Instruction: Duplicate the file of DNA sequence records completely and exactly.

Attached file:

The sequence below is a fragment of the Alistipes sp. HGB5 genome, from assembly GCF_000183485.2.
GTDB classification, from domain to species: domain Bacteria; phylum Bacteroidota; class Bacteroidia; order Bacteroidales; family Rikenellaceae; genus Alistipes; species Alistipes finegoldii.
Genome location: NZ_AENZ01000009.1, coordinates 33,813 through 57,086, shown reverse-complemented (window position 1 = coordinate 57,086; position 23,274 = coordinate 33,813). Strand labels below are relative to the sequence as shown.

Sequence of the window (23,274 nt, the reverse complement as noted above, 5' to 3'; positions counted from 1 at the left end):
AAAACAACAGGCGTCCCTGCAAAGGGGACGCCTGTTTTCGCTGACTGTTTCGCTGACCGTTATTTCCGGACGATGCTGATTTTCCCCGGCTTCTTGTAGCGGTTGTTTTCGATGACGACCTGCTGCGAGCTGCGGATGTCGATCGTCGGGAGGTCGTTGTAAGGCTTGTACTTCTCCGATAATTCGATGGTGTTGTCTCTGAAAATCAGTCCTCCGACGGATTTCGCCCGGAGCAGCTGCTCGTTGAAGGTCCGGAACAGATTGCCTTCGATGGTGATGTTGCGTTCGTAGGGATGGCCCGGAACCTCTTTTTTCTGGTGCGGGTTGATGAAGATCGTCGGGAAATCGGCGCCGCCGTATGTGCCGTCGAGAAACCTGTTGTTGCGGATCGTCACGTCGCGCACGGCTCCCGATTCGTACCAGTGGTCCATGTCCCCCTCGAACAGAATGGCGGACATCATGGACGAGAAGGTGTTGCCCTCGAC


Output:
The sequence below is a fragment of the Alistipes sp. HGB5 genome, from assembly GCF_000183485.2.
GTDB classification, from domain to species: domain Bacteria; phylum Bacteroidota; class Bacteroidia; order Bacteroidales; family Rikenellaceae; genus Alistipes; species Alistipes finegoldii.
Genome location: NZ_AENZ01000009.1, coordinates 33,813 through 57,086, shown reverse-complemented (window position 1 = coordinate 57,086; position 23,274 = coordinate 33,813). Strand labels below are relative to the sequence as shown.

Sequence of the window (23,274 nt, the reverse complement as noted above, 5' to 3'; positions counted from 1 at the left end):
AAAACAACAGGCGTCCCTGCAAAGGGGACGCCTGTTTTCGCTGACTGTTTCGCTGACCGTTATTTCCGGACGATGCTGATTTTCCCCGGCTTCTTGTAGCGGTTGTTTTCGATGACGACCTGCTGCGAGCTGCGGATGTCGATCGTCGGGAGGTCGTTGTAAGGCTTGTACTTCTCCGATAATTCGATGGTGTTGTCTCTGAAAATCAGTCCTCCGACGGATTTCGCCCGGAGCAGCTGCTCGTTGAAGGTCCGGAACAGATTGCCTTCGATGGTGATGTTGCGTTCGTAGGGATGGCCCGGAACCTCTTTTTTCTGGTGCGGGTTGATGAAGATCGTCGGGAAATCGGCGCCGCCGTATGTGCCGTCGAGAAACCTGTTGTTGCGGATCGTCACGTCGCGCACGGCTCCCGATTCGTACCAGTGGTCCATGTCCCCCTCGAACAGAATGGCGGACATCATGGACGAGAAGGTGTTGCCCTCGAC